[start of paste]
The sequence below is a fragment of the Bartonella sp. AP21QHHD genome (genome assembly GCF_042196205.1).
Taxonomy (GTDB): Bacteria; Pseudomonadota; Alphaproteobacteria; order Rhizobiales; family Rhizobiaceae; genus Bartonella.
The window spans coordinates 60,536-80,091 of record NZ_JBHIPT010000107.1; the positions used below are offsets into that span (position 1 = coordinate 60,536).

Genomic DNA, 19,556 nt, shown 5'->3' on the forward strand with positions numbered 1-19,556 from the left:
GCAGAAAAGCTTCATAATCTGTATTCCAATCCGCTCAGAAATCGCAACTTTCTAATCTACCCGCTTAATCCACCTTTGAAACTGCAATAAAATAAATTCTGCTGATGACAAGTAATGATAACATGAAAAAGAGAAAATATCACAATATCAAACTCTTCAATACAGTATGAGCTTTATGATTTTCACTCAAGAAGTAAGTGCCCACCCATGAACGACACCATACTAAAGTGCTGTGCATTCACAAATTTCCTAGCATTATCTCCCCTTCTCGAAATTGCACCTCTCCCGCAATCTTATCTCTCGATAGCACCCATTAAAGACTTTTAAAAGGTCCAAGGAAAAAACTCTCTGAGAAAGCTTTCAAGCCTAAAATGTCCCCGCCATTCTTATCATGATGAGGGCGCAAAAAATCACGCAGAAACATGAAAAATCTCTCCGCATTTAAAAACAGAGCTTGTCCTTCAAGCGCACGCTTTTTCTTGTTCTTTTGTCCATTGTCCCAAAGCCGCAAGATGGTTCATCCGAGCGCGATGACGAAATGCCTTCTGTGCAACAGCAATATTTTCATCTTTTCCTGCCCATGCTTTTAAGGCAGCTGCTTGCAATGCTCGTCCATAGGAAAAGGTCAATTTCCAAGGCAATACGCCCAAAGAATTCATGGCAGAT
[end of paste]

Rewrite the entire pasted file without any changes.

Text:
The sequence below is a fragment of the Bartonella sp. AP21QHHD genome (genome assembly GCF_042196205.1).
Taxonomy (GTDB): Bacteria; Pseudomonadota; Alphaproteobacteria; order Rhizobiales; family Rhizobiaceae; genus Bartonella.
The window spans coordinates 60,536-80,091 of record NZ_JBHIPT010000107.1; the positions used below are offsets into that span (position 1 = coordinate 60,536).

Genomic DNA, 19,556 nt, shown 5'->3' on the forward strand with positions numbered 1-19,556 from the left:
GCAGAAAAGCTTCATAATCTGTATTCCAATCCGCTCAGAAATCGCAACTTTCTAATCTACCCGCTTAATCCACCTTTGAAACTGCAATAAAATAAATTCTGCTGATGACAAGTAATGATAACATGAAAAAGAGAAAATATCACAATATCAAACTCTTCAATACAGTATGAGCTTTATGATTTTCACTCAAGAAGTAAGTGCCCACCCATGAACGACACCATACTAAAGTGCTGTGCATTCACAAATTTCCTAGCATTATCTCCCCTTCTCGAAATTGCACCTCTCCCGCAATCTTATCTCTCGATAGCACCCATTAAAGACTTTTAAAAGGTCCAAGGAAAAAACTCTCTGAGAAAGCTTTCAAGCCTAAAATGTCCCCGCCATTCTTATCATGATGAGGGCGCAAAAAATCACGCAGAAACATGAAAAATCTCTCCGCATTTAAAAACAGAGCTTGTCCTTCAAGCGCACGCTTTTTCTTGTTCTTTTGTCCATTGTCCCAAAGCCGCAAGATGGTTCATCCGAGCGCGATGACGAAATGCCTTCTGTGCAACAGCAATATTTTCATCTTTTCCTGCCCATGCTTTTAAGGCAGCTGCTTGCAATGCTCGTCCATAGGAAAAGGTCAATTTCCAAGGCAATACGCCCAAAGAATTCATGGCAGAT